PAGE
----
As the 2017-2018 auto show season kicks off in this author’s home town of Miami, closely followed by the first of the truly international “A-list” shows in Frankfurt, we find auto shows themselves in a state of flux. Shock-and-awe unexpected surprise carmaker unveilings are few and far between, a quaint memory of the past. (The Porsche 918 Spyder at Geneva 2010 and the Ford GT at Detroit 2015 are the most recent that come to mind). Internet leaks (be they truly accidental or “accidentally on purpose”) ahead of the show bring an unwelcome air of predictability and déjà vu once the actual press conferences roll around. Many carmakers find it more cost-effective to unveil new models at dedicated, stand-alone events rather than compete for attention amidst that seemingly endless stream of unveilings on the show floor. Some companies are questioning the expense of attending shows altogether, or picking-and-choosing to be at only those shows at which they have something truly new or worthwhile to reveal. The upcoming Frankfurt Auto Show (officially known as the International Motor Show Germany or IAA, for Internationale Automobil-Ausstellung [International Automobile Exhibition]) will see no fewer than 9 major brands skip the show altogether.
Much as we did for the 2016 Los Angeles Auto Show, we’ll delve into what Toyota, its luxury Lexus division, its Japanese affiliates and European alliance partners will debut there. While most of it has been officially confirmed at this point, a fortnight ahead of the first press conference on Tuesday 12 September, the Toyota brand itself remains officially silent. Thus, we’ll put our Informed Speculation hats on and guess at what we can expect from them.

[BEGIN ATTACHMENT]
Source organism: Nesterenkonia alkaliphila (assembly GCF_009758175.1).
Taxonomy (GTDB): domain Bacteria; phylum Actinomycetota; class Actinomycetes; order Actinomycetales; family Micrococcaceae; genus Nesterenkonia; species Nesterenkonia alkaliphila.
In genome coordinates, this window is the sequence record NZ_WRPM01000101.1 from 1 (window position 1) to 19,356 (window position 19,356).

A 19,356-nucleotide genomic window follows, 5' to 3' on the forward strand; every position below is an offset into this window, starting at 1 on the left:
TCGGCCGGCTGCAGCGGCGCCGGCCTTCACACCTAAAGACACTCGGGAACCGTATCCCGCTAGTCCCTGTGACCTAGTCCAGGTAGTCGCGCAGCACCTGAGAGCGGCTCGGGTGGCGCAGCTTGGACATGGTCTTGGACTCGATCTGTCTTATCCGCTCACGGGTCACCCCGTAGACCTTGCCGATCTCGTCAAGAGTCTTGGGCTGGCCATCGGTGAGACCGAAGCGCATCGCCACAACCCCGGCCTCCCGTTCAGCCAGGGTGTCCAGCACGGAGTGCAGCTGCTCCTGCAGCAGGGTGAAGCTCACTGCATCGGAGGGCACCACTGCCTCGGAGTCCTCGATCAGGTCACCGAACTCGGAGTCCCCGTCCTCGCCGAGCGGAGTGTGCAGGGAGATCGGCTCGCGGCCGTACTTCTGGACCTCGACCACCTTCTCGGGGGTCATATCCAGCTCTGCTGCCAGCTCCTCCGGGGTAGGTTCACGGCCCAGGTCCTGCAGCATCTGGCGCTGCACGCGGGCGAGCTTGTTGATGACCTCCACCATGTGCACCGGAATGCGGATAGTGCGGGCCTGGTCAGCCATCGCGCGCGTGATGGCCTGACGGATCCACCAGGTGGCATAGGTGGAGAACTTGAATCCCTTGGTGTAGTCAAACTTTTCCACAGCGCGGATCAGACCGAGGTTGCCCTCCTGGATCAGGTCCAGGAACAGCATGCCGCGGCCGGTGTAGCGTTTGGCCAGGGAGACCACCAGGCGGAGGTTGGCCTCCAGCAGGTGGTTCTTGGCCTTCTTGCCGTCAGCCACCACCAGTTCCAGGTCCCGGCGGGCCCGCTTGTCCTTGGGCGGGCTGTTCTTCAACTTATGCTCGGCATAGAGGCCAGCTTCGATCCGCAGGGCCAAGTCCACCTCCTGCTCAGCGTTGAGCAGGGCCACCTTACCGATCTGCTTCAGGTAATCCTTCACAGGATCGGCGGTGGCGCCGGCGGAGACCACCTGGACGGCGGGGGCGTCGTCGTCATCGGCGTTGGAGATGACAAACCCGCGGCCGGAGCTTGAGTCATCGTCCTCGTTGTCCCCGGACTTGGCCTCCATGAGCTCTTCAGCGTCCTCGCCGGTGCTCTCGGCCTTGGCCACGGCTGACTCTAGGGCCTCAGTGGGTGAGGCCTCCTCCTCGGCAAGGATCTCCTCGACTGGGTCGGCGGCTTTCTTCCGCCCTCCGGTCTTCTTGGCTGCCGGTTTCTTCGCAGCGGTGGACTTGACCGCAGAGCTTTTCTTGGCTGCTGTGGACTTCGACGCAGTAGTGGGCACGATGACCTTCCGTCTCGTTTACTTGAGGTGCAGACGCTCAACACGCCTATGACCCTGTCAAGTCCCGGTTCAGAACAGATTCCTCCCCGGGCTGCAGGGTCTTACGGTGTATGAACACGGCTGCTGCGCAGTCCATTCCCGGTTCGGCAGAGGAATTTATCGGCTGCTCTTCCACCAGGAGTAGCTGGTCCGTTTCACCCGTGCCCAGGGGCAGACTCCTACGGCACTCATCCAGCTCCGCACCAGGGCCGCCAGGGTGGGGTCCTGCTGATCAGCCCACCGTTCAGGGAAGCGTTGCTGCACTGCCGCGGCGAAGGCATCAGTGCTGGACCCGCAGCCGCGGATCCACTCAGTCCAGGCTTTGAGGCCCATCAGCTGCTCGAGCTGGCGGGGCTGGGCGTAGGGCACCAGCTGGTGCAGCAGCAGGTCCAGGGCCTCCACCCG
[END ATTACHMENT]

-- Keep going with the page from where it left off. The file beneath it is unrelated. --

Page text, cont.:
LEXUS: A 2-day, 18-hour press conference?!
Paradoxically, a number of major auto shows (especially those outside the United States) seem hell-bent on cramming 2 or even 3 overlapping or simultaneous press conferences at a time while minimizing the number of actual press days. A cursory early glance at the IAA Frankfurt 2017 press conference schedule revealed this to be the case. It also brought to our attention a curious anomaly: the Lexus press conference at its Hall 8.0 Stand A20 location was listed as “on-demand, anytime during press days” between 9 AM and 6 PM. It was several days later that clarification came via a Lexus Europe news release.
With nothing new beyond the NX mid-life refresh (already shown at the Shanghai Motor Show in mid-April) and a barely-perceptible second facelift for the aging CT, Lexus has, instead, decided to take, in its own words, “a radical new approach to the motor show press conference”:
In line with its pioneering spirit, Lexus is going to redefine the traditional press conference, with a radical new way of communicating news to the media at Frankfurt motor show.
Its new, disruptive approach is another example of how Lexus is applying the human-centred principles of Omotenashi – the best traditions of Japanese hospitality – to deliver the highest standards of service.